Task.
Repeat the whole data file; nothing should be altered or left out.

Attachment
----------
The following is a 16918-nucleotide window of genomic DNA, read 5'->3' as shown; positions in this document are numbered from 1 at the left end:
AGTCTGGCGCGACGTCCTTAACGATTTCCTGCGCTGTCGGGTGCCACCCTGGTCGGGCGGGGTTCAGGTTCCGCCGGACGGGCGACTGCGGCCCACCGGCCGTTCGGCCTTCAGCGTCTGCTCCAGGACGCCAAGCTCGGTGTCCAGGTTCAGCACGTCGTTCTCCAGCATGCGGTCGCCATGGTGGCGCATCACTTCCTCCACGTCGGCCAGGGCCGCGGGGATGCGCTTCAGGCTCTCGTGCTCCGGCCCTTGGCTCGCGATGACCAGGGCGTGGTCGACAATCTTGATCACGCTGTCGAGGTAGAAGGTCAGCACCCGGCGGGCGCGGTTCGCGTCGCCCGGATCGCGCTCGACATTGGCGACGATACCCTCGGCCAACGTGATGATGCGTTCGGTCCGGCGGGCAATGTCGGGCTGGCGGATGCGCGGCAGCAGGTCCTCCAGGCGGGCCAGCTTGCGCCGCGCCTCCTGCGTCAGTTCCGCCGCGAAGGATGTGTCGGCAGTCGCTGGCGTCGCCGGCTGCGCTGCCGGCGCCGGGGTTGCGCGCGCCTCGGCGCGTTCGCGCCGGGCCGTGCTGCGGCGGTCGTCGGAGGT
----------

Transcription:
The following is a 16918-nucleotide window of genomic DNA, read 5'->3' as shown; positions in this document are numbered from 1 at the left end:
AGTCTGGCGCGACGTCCTTAACGATTTCCTGCGCTGTCGGGTGCCACCCTGGTCGGGCGGGGTTCAGGTTCCGCCGGACGGGCGACTGCGGCCCACCGGCCGTTCGGCCTTCAGCGTCTGCTCCAGGACGCCAAGCTCGGTGTCCAGGTTCAGCACGTCGTTCTCCAGCATGCGGTCGCCATGGTGGCGCATCACTTCCTCCACGTCGGCCAGGGCCGCGGGGATGCGCTTCAGGCTCTCGTGCTCCGGCCCTTGGCTCGCGATGACCAGGGCGTGGTCGACAATCTTGATCACGCTGTCGAGGTAGAAGGTCAGCACCCGGCGGGCGCGGTTCGCGTCGCCCGGATCGCGCTCGACATTGGCGACGATACCCTCGGCCAACGTGATGATGCGTTCGGTCCGGCGGGCAATGTCGGGCTGGCGGATGCGCGGCAGCAGGTCCTCCAGGCGGGCCAGCTTGCGCCGCGCCTCCTGCGTCAGTTCCGCCGCGAAGGATGTGTCGGCAGTCGCTGGCGTCGCCGGCTGCGCTGCCGGCGCCGGGGTTGCGCGCGCCTCGGCGCGTTCGCGCCGGGCCGTGCTGCGGCGGTCGTCGGAGGT